Time spent with people that does not also include conversation is not really time spent with people.
I didn’t know this was a weird perspective to have until moving to the Grand Rapids area and spending most of my time with friends instead of family.
Behold this picture from an Open Dorm night during my Junior year of college. This, my friends, is a party. It’s a party because more than three people who enjoy each other’s company are gathered to talk, and because there’s food, even if it’s only an apple.
During the growing-up years at home, I attended cookouts and reunions and birthday parties and holiday celebrations. The two things that made these gatherings fun was 1) the food, and 2) the conversation.
Conversation. Sitting around and talking. Catching up (even if it’d only been a couple days, or only thirty minutes). Discussing people and politics and current events. Arguing, not to fight, but to attempt to change a person’s mind, or better understand why you think the way you do. Sharing memories, stories, thoughts, opinions.
During my college years, “fun” was people coming over to your room to hang out and talk. A good time was sitting in the cafeteria for hours, eating and talking with your table-mates. I didn’t make friends with the students who did things with me. I made friends with the students who talked to me, who seemed to enjoy talking to me, who I enjoyed talking to, and who kept on talking to me.
When I visit my best friend, we . . . talk. Like, I’ll go to her house at 10 in the morning and leave at 4 in the afternoon and during those six hours we’ll have not ceased talking, nor will we have anywhere near finished talking. When I visit the Farm, and my parents, and my sisters, we sit and talk. When I visit my mother-in-law, we talk. When I visit Dallas, to see my friend-who-moved-away-and-it’s-fine-I’m-fine-people-can-move-away-I’ll-live, we talk, and we talk with her family, and that’s just the best thing, the funnest thing. (Also, have you seen Dallas? It’s gorgeous down there.)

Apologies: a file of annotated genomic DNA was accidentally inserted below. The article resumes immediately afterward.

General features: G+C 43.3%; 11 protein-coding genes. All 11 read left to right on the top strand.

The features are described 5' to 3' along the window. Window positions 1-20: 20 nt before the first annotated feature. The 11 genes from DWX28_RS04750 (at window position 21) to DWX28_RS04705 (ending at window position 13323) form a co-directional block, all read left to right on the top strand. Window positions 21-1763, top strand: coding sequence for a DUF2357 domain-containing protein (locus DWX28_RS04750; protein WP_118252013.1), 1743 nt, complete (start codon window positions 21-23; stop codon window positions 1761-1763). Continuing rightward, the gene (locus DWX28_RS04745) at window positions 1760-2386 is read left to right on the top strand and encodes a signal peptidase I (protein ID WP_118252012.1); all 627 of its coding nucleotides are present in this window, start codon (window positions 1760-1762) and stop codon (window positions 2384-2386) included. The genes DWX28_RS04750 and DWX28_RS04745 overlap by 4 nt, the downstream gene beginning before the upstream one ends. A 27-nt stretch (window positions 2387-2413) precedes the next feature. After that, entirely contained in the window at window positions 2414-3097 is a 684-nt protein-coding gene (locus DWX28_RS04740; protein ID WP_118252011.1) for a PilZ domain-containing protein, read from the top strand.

The Random-Boy charmed his way into my life by – take a guess – talking to me. Asking me questions. Caring about my opinion. Sharing things he thought were funny or interesting and expecting me to do the same. I loved that. I eventually began to love him.
Anyway, it’s kind of taken me a while to understand that when people use words like, “party,” “hang-out,” “fun,” or “visit,” I immediately picture “sitting around+talking+maybe food” and get really excited without realizing that this is my expectation.
Turns out that sitting around and talking isn’t really fun for a lot of people. Like, they would rather do something else. Often it’s “play a game.” This is so weird to me. Like, why would you interrupt the conversation? Isn’t conversation the point?
Apparently not, as the Husband and I have discussed:
The Husband (baffled but trying to understand): “How is watching a movie with someone or playing a game with someone not spending time with them? You’re together! You’re doing something together!”
Me (struggling to explain something that has never needed to be explained before): “But you’re not talking to each other – it doesn’t count.”
The Husband (now mildly offended): “It doesn’t count?”
Me: “If you’re playing cards or whatever it’s just something to do with your hands while you talk. But if you’re playing one of those long, involved board games you can’t talk because it’s too complicated or you’re pretending to be someone else. A character. You’re spending time with my made-up character, not me.”
The Husband: “But it’s still you. People are spending time with you.”
Me: “Kind of? But not really.”
The Husband (sighing): “I think your family is just different.”
Me: “But it’s not just my family. It’s my mom’s side and my father’s side and my parents’ old friends and the best friends I made at school and their families and your family too. Don’t even start with this ‘your family is different.'”
The Husband: “What if we got you some drinking buddies?”
Me: *storms off to talk to my cat*
I wonder if this is one of the reasons my family members have mostly remained friends with other family members. When we go looking for people who like to converse as much as we like to converse, we end up back with each other.